This little piece came from one of my ** New ** works-in-progress drawers and was constructed last spring, back when I was still making journal quilts.
The vertical edges needed bound, and I so wanted the blue and white swirly because of the way it picked up the floral motif and the black and white near the hut, but it was way, way, too much.
Or, maybe it wasn’t too much, but it was a different quilt in the making and I wanted to finish this one in the mood in which it began.
So I went with the soft green.
After binding it, I fiddled with the moon some more, added a word, and quilted here and there. I’ll show you tomorrow. The quilt reminds me of how fertile the journal-quilting-process was. I think I’ll begin again. Last year, I made a quilt-a-week (small, unbound) from January to about June, I think.
It rained again. Day was full, satisfying.
Nice work. Isn’t it amazing how just changing the binding gives the whole work a totally different feel? I think you made the best choice here.
I think it´s nicely harboured in the soft green, too…
welcome back from taxland.. i need to go there now.
thanks, all and good luck, jude, with the numbers and forms… and remember, it will be over soon!
lovely piece – thank you for showing some of the thought processes you go through
and how much adding a bit here and there or a colour changes everything –
Hi Anne, thanks for your feedback…
I, too, loved both seeing and reading about your thoughts as you made your final decision. Oh, I would have wanted that swirly one, too, but I agree that the soft green is perfect. The other piece of fabric will find a special home somewhere else. It is almost harder when we have too many fabrics to choose from, isn’t it? And I find that I have about a half-dozen favorites that I keep returning to over and over. This is such a very lovely quilt. And I love the idea of a journal being written, or stitched, with fabric like this. I’m trying to find a way to use paper and fabric to illustrate my day-to-day life, or my thoughts, at any rate. You have given me some lovely ideas here! xo Kari
the plenitude of fabric DOES become a problem, as my recent clean up miseries can attest to… what i’ve missed about making journal quilts is the deadline/quick paced creation, and the way the little quilts told stories to ME….
although I have always loved writing, I don’t think of myself as a storyteller… reading your blog and Jude’s blog, however, I am wondering about that… and wanting to will myself into one… (or open up to the one that is already there?)
I’ve been thinking about your reply to me, about storytelling. I KNOW you are a storyteller just from your header! A row of houses, each one full of stories . . . I love those little houses! If a piece of art is so abstract that we cannot discern a recognizable object inside it, we still find a way to “read” it, but sometimes the title gives the whole piece its story, for example, maybe the title is “Storm.” But if the title is “Storm in a Teacup,” then we would have a different story. I love how words and images can come together to make something that isn’t there if you had one without the other. Does that sound too mystical? I guess what I’m really trying to say is that I think storytelling is such an integral part of creating art that I’m not sure we can create anything without endowing it with a story. I think of myself as a writer and find it very hard to see myself as an artist, but I really think we are all artists and we are all storytellers in the same way that we are all human. I taught school and it breaks my heart that early on children start to think of themselves as incapable of art or music or writing or math. How does that happen, I wonder? Please do forgive such a long comment!! I really only wanted to say that your storyteller is already there ~ for sure!! xo Kari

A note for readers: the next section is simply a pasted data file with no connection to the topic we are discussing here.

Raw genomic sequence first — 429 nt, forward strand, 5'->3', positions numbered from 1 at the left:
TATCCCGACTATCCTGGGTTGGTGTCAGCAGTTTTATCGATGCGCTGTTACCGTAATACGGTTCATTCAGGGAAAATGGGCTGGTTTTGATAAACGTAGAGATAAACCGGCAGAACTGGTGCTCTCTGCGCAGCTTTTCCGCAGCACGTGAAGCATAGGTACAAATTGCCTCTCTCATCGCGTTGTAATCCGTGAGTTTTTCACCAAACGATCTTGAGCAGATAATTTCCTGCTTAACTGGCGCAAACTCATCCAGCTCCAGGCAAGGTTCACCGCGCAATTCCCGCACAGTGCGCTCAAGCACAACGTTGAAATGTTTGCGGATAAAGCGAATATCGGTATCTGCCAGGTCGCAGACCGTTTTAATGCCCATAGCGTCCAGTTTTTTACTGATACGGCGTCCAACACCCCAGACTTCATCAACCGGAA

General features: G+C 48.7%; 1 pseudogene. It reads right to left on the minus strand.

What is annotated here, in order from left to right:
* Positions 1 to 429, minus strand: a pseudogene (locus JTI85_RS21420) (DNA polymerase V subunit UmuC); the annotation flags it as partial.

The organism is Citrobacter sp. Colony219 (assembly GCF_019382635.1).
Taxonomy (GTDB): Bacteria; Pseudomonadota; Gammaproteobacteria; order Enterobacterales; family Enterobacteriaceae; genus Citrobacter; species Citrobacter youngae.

You are so right, Kari, and pls. never apologize for providing so much insight and encouragement!!!
The other thing that can cramp us as children is the whole sibling thing. My mother was an art teacher and really knew how to give her children a sense of freedom and joy in creating… and, yet, somehow we got pigeonholed — I was the ‘writer’, my sister was the ‘artist’, and to the extent I WAS an ‘artist’ (a term I will never use comfortably and who cares, really?), I was only good at lines (not color). To this day, when someone praises my use of color, I am flabbergasted… talk about stories! that is me, hanging on to such an old story…
but mostly what I take from your comment, is the invitation to let the stories BE there, and to see how innate they are, not just to the process of making things, but to being human… thank you for that thought!!